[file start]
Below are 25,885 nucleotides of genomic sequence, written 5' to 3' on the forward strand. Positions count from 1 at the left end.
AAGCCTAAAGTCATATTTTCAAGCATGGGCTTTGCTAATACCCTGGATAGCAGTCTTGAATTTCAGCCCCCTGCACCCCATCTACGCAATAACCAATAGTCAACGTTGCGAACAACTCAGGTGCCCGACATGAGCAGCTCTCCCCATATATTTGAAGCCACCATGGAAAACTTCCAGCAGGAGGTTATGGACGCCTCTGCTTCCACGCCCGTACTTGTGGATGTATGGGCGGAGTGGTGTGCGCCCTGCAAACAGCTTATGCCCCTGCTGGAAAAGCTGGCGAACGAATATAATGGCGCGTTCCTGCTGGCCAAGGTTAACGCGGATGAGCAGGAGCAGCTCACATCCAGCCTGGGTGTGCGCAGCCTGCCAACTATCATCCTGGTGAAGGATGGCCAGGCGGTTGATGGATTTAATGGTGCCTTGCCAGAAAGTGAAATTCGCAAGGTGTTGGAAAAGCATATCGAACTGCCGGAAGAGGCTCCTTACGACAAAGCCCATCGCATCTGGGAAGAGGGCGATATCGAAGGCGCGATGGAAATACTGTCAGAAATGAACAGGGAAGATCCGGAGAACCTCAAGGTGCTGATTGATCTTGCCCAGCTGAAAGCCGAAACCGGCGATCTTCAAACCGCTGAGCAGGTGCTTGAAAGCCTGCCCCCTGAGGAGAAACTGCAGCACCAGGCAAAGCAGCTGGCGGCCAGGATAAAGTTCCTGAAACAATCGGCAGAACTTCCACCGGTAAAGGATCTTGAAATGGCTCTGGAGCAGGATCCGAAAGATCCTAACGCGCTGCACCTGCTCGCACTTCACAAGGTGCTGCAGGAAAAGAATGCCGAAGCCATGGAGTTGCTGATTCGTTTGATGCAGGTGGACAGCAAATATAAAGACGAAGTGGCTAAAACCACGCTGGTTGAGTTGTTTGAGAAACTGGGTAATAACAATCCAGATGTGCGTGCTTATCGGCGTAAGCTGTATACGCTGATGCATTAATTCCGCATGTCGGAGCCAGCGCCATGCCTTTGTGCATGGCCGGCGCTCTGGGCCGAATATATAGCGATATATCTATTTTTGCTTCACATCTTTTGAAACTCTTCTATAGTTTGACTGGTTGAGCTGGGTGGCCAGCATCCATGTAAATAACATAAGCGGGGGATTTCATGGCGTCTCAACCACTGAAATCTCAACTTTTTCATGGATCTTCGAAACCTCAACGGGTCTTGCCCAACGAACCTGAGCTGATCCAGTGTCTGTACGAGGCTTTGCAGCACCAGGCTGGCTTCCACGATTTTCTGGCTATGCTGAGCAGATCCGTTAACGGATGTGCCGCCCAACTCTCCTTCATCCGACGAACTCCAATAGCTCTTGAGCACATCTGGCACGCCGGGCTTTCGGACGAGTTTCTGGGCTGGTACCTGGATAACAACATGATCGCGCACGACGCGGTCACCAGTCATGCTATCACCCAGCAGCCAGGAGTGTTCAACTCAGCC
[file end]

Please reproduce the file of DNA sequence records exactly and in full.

Below are 25,885 nucleotides of genomic sequence, written 5' to 3' on the forward strand. Positions count from 1 at the left end.
AAGCCTAAAGTCATATTTTCAAGCATGGGCTTTGCTAATACCCTGGATAGCAGTCTTGAATTTCAGCCCCCTGCACCCCATCTACGCAATAACCAATAGTCAACGTTGCGAACAACTCAGGTGCCCGACATGAGCAGCTCTCCCCATATATTTGAAGCCACCATGGAAAACTTCCAGCAGGAGGTTATGGACGCCTCTGCTTCCACGCCCGTACTTGTGGATGTATGGGCGGAGTGGTGTGCGCCCTGCAAACAGCTTATGCCCCTGCTGGAAAAGCTGGCGAACGAATATAATGGCGCGTTCCTGCTGGCCAAGGTTAACGCGGATGAGCAGGAGCAGCTCACATCCAGCCTGGGTGTGCGCAGCCTGCCAACTATCATCCTGGTGAAGGATGGCCAGGCGGTTGATGGATTTAATGGTGCCTTGCCAGAAAGTGAAATTCGCAAGGTGTTGGAAAAGCATATCGAACTGCCGGAAGAGGCTCCTTACGACAAAGCCCATCGCATCTGGGAAGAGGGCGATATCGAAGGCGCGATGGAAATACTGTCAGAAATGAACAGGGAAGATCCGGAGAACCTCAAGGTGCTGATTGATCTTGCCCAGCTGAAAGCCGAAACCGGCGATCTTCAAACCGCTGAGCAGGTGCTTGAAAGCCTGCCCCCTGAGGAGAAACTGCAGCACCAGGCAAAGCAGCTGGCGGCCAGGATAAAGTTCCTGAAACAATCGGCAGAACTTCCACCGGTAAAGGATCTTGAAATGGCTCTGGAGCAGGATCCGAAAGATCCTAACGCGCTGCACCTGCTCGCACTTCACAAGGTGCTGCAGGAAAAGAATGCCGAAGCCATGGAGTTGCTGATTCGTTTGATGCAGGTGGACAGCAAATATAAAGACGAAGTGGCTAAAACCACGCTGGTTGAGTTGTTTGAGAAACTGGGTAATAACAATCCAGATGTGCGTGCTTATCGGCGTAAGCTGTATACGCTGATGCATTAATTCCGCATGTCGGAGCCAGCGCCATGCCTTTGTGCATGGCCGGCGCTCTGGGCCGAATATATAGCGATATATCTATTTTTGCTTCACATCTTTTGAAACTCTTCTATAGTTTGACTGGTTGAGCTGGGTGGCCAGCATCCATGTAAATAACATAAGCGGGGGATTTCATGGCGTCTCAACCACTGAAATCTCAACTTTTTCATGGATCTTCGAAACCTCAACGGGTCTTGCCCAACGAACCTGAGCTGATCCAGTGTCTGTACGAGGCTTTGCAGCACCAGGCTGGCTTCCACGATTTTCTGGCTATGCTGAGCAGATCCGTTAACGGATGTGCCGCCCAACTCTCCTTCATCCGACGAACTCCAATAGCTCTTGAGCACATCTGGCACGCCGGGCTTTCGGACGAGTTTCTGGGCTGGTACCTGGATAACAACATGATCGCGCACGACGCGGTCACCAGTCATGCTATCACCCAGCAGCCAGGAGTGTTCAACTCAGCC